Magnolia ★★★★½

a dizzying number of characters and storylines, united by a rare rain in LA and the later iconic storm of frogs. tom cruise is the obvious stand-out, playing a man so gross in his male chauvinist performance that his decent– spurred in part by a quick-witted reporter– into the small boy he has always been is so satisfying. philip seymour hoffman is the perfect balance for this range of characters. empathetic and sensitive to his patients and the emotional family around him, he is perfect in this role (as always). i want to shake the hand of whoever came up with julianne moore’s fur and v-neck combination. it’s a perfect representation of this character– rich furs as evidence of her marriage to her wealthy husband, worn impractically in the rain, over a casual shirt the color of nurse blues. this line from william h. macy is one of the best pieces of dialogue of the film:

I really have so much love to give. I just don't know where to put it.

i think a variation on this sentiment has been expressed in so many pieces of art. this bit from fleabag comes to mind:

I don't know what to do with it.
With what?
With all the love I have for her. I don't know where to put it now.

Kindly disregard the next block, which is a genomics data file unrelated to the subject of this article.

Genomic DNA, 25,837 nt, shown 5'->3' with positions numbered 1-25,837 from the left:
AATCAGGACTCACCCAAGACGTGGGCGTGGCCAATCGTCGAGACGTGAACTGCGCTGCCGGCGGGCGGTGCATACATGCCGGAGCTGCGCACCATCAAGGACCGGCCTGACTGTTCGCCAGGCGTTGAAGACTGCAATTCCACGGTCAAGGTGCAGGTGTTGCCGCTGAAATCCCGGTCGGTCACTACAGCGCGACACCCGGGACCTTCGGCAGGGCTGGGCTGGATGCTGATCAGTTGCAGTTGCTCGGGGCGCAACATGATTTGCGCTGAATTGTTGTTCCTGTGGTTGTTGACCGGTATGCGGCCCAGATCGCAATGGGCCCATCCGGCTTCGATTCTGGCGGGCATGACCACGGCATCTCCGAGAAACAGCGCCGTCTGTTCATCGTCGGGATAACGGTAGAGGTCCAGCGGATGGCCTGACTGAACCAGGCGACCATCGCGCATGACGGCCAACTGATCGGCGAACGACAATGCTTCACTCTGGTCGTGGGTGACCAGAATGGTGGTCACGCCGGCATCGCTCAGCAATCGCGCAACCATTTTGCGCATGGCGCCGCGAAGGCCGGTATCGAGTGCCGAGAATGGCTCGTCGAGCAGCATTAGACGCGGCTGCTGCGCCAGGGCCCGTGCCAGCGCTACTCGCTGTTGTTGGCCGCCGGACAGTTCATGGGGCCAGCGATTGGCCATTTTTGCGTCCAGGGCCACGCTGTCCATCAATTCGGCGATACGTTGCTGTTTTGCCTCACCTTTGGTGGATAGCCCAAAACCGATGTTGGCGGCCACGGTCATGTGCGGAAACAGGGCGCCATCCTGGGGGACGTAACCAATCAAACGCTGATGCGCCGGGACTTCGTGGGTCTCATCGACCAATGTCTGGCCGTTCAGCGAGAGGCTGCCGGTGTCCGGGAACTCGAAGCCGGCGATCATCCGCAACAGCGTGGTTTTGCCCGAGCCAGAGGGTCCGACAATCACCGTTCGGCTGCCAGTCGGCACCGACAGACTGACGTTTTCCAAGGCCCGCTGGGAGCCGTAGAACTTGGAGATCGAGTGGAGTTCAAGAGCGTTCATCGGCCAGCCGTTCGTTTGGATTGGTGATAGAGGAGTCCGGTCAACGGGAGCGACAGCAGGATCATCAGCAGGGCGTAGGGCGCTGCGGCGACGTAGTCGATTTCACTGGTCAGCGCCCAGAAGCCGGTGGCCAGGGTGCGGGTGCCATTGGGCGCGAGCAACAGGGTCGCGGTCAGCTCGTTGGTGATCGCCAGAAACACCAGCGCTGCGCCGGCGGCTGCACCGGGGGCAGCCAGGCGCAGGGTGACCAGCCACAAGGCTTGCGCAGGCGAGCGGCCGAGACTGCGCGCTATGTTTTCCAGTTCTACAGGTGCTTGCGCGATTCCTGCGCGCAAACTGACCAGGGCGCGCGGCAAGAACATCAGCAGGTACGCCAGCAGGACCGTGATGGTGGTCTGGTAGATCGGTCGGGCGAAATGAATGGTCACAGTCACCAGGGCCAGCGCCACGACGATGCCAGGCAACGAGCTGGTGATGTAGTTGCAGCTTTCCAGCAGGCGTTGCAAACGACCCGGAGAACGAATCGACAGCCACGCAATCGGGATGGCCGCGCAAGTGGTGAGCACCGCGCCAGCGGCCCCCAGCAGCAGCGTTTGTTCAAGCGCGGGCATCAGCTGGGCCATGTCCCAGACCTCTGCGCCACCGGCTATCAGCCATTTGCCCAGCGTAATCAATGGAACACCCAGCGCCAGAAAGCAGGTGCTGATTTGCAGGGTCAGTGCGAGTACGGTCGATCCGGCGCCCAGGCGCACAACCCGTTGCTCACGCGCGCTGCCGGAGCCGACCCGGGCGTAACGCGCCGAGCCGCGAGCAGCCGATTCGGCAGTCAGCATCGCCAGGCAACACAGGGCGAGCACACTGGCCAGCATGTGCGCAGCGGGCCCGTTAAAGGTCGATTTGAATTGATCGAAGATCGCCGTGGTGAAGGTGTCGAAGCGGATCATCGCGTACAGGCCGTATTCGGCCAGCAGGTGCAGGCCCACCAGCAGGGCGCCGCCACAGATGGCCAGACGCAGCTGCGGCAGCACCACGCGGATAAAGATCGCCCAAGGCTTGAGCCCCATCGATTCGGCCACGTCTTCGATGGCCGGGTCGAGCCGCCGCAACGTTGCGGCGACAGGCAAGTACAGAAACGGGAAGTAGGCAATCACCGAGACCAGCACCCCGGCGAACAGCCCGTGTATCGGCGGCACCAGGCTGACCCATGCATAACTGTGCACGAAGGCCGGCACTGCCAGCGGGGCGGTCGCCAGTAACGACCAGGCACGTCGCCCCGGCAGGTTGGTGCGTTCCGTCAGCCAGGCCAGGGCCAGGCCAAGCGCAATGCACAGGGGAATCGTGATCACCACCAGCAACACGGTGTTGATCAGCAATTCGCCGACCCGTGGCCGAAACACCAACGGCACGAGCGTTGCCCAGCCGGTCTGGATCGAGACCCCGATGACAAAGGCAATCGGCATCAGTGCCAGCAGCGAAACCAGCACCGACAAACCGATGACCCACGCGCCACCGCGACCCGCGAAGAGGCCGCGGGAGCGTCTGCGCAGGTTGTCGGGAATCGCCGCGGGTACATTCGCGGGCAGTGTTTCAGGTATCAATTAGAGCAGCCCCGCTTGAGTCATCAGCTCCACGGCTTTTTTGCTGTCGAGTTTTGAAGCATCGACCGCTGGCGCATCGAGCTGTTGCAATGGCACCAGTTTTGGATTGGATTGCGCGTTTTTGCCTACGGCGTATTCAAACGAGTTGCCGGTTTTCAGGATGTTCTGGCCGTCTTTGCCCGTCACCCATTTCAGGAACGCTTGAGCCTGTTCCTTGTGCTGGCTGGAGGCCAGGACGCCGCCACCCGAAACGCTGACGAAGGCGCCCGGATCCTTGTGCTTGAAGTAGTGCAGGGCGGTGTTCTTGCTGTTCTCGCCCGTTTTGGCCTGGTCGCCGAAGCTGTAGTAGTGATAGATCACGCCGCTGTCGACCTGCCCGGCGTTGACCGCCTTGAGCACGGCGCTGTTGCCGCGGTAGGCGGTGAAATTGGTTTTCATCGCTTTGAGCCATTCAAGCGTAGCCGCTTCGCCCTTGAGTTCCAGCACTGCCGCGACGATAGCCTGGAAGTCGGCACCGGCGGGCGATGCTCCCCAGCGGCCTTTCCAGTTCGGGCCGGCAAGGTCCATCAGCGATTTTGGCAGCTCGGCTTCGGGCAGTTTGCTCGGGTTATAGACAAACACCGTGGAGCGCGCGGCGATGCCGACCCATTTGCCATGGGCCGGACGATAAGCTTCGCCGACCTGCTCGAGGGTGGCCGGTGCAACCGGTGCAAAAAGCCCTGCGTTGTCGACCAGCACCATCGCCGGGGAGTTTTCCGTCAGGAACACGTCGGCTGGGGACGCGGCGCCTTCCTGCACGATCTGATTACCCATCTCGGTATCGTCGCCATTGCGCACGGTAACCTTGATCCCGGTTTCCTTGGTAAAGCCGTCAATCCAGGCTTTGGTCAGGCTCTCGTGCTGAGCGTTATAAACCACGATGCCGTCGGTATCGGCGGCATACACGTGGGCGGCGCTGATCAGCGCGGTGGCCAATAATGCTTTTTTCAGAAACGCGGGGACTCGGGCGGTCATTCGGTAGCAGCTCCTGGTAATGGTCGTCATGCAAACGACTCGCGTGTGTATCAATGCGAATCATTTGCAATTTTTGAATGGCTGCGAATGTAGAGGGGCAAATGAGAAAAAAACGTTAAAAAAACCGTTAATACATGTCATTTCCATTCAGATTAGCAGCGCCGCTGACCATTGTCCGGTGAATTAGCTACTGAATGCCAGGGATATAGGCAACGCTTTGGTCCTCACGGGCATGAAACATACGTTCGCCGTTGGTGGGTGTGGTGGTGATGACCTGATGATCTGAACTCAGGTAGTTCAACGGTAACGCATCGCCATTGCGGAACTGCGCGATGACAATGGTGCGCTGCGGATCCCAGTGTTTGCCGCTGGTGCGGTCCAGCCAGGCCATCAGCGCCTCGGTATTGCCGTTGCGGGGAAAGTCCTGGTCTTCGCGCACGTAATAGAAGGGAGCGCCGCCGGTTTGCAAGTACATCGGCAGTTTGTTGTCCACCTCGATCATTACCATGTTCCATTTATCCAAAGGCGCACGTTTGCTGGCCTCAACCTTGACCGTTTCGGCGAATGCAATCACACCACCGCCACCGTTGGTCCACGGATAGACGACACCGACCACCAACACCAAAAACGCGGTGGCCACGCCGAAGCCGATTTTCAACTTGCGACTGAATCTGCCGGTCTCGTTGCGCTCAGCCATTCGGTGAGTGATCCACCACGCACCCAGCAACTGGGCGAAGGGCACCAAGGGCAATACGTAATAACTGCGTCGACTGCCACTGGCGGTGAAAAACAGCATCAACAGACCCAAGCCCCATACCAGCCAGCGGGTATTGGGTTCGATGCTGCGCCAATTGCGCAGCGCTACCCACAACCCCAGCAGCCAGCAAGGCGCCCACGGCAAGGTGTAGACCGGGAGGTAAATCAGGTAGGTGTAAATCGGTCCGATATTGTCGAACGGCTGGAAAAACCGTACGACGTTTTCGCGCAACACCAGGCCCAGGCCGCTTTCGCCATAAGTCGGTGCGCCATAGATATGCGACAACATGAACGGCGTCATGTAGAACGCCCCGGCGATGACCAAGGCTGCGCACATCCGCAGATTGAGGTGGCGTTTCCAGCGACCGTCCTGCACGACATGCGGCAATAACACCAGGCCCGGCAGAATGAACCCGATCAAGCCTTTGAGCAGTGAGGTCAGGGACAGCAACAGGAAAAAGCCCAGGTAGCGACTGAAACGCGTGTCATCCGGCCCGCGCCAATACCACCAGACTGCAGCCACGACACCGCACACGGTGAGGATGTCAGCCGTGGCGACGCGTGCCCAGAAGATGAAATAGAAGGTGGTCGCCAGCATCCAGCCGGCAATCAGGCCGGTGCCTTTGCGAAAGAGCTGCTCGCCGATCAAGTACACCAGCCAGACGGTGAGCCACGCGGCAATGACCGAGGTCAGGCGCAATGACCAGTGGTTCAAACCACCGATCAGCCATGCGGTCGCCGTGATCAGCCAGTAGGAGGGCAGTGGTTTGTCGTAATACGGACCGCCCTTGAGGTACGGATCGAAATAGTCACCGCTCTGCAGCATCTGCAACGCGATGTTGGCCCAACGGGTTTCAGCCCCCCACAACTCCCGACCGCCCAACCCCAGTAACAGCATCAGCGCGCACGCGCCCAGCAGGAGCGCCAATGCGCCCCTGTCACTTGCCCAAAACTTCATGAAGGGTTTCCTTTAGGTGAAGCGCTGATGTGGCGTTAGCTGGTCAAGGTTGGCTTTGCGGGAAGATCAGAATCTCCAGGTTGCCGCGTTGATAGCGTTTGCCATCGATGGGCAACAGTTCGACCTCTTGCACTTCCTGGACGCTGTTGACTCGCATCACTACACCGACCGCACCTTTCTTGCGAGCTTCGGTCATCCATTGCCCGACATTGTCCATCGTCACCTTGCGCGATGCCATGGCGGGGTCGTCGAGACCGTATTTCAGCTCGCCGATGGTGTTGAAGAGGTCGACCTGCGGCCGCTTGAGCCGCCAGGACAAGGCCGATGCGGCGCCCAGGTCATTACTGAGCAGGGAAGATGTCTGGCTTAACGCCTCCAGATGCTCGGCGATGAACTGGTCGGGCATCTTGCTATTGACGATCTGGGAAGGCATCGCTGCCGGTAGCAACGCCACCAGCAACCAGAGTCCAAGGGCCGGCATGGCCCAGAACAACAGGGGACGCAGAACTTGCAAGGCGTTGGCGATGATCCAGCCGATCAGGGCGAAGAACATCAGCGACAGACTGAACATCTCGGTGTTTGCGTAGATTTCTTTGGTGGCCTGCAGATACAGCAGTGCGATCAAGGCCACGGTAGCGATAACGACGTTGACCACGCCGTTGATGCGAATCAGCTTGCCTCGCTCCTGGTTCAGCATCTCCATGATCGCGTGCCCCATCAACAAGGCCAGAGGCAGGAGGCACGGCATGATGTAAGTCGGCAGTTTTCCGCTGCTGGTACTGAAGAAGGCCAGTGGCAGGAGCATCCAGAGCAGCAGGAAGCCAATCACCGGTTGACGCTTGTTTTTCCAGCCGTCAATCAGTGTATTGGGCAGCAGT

what is the conclusion of all this emotion and outburst? forgiveness? of others? of ourselves? i think it's interesting that pta showed the cast network (x) before filming. the first thing that comes to mind when we think of that film is it's shockingly accurate satirization of news media. but there's also the side plot of the affair of faye dunaway's and william holden's characters. they fail to mesh– dunaway being unable to focus on anything but her work, and holden needing something more. it's– in my opinion– one of the weaker elements of the film, minus beatrice straight's realism as holden's forgotten wife. it's interesting that PTA chose this film to screen; a story of a failed relationship based on a failure to communicate each other's needs.

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